Idea Architects Logo

Which Delivery is right for my project?

There are several common approaches to project delivery, however, we have outline the two most common construction methods below.

  1. Design-Bid-Build: With this delivery method the contractor is selected after the project has been designed through a competitive bidding process (typically a minimum of 3 bidders).  Like the name says, the project is designed, then it is bid and finally it is built.  This process is usually required to be used for public projects (schools, library’s, etc.)  It is generally very specific in the design and very formal in the bidding process.  With this delivery method, both the design and the bidding process generally will take longer since the projects will typically be fully engineered.  This means the mechanical, electrical and plumbing engineers have completed their work and it has been coordinated into the architectural construction documents.  This method is the traditional way projects are delivered and it is, therefore, usually much more formal and more suited to large organizations, such as government agencies, churches, large corporations, etc.  or more complicated projects which need to be engineered due to their complexity or municipal requirements.  The benefit to this process is that the design is completely worked out and there is significantly more control on what the final product will be.  The other primary benefit is that you get the lowest bid for your specific project and time is typically not the driving factor.

  2. Design-Build: Most residential and simple light commercial projects in the St. Louis area are built using the design build delivery method.  This typically means the contractor and Architect work collaboratively at the onset of the project to maintain better control of the construction costs, streamline both the design and construction process.  This process has several upsides in comparison to the Design-Bid-Build delivery method. 


First the contractor is usually interviewed and selected before or during the design process.  This allows the owner to select a contractor based on compatibility, experience and qualifications in lieu of simply a construction bid.  Another benefit is the ability to streamline the process is improved.  This does not mean the project is not bid out because the contractor still bids the project to his sub-contractors, however, he has significant leverage with them knowing he already has the project under contract.  This leverage puts him at an advantage with his sub-contractors during negotiations.  The leverage can be realized in many forms.  It can be the obvious lower cost, improved scheduling and/or adding scope to the project while minimizing the cost impact, schedule, etc.  This typically means the contractor can either bid the project to their sub-contractors in an open book fashion so all of the numbers are transparent and the contractor then adds his markup to the total cost, or the contract for the construction is a negotiated fixed fee with the contractor at the onset of the project.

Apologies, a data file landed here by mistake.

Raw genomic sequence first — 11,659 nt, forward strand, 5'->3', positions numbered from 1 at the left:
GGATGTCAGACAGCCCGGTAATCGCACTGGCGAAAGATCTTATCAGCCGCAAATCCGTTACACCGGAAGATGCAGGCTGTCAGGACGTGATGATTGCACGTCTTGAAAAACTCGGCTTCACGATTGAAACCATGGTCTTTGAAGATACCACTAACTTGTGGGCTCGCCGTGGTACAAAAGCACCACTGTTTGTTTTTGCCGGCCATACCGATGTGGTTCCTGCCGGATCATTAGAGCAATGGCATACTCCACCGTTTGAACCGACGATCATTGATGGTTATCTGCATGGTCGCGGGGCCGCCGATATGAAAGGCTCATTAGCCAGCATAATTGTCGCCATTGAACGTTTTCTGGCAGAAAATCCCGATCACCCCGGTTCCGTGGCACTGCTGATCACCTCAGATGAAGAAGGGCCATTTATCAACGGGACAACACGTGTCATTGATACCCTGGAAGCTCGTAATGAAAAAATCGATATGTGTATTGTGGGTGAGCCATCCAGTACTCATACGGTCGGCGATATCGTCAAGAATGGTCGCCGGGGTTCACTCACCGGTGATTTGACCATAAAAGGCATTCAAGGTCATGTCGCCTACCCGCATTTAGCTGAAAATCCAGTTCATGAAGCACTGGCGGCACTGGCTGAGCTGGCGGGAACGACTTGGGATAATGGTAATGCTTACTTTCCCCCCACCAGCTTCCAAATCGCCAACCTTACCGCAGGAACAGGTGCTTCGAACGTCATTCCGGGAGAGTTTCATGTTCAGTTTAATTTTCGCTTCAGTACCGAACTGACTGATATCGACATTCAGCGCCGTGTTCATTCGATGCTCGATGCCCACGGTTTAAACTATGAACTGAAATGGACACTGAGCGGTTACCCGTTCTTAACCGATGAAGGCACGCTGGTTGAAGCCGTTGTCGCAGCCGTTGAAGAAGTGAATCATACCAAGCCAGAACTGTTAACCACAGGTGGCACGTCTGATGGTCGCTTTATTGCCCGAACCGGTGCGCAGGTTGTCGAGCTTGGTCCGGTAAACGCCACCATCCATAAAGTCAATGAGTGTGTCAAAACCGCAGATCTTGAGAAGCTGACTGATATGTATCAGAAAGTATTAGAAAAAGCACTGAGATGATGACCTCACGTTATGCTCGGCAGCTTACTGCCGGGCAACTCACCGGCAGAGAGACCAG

Another benefit is that the engineering can also often be simplified for these less sophisticated projects and submitted for permit after the architectural has been applied for.  This is referred to as a deferred submittal.  Mechanical, electrical, plumbing, fire protection, truss engineering, are the most common deferred submittals and they can usually be submitted shortly after the architectural or building permit has been issued.  Not all municipalities or project types allow deferred submittals, but this approach can often shave weeks off of the schedule.  Framing layout, trenching for plumbing or electric, demolition, etc. can all begin while the deferred submittals are being reviewed for permitting.


If the contractor is under contract during the design process they can often make recommendations for efficiencies that can be used to save time, cost, material, etc.  They can also provide real world, project specific cost estimates during the design process.  This feedback can allow design decisions that may need to be driven based on a projects budget earlier in the design process resulting in the most efficient design solution that may be constrained by a specific budget.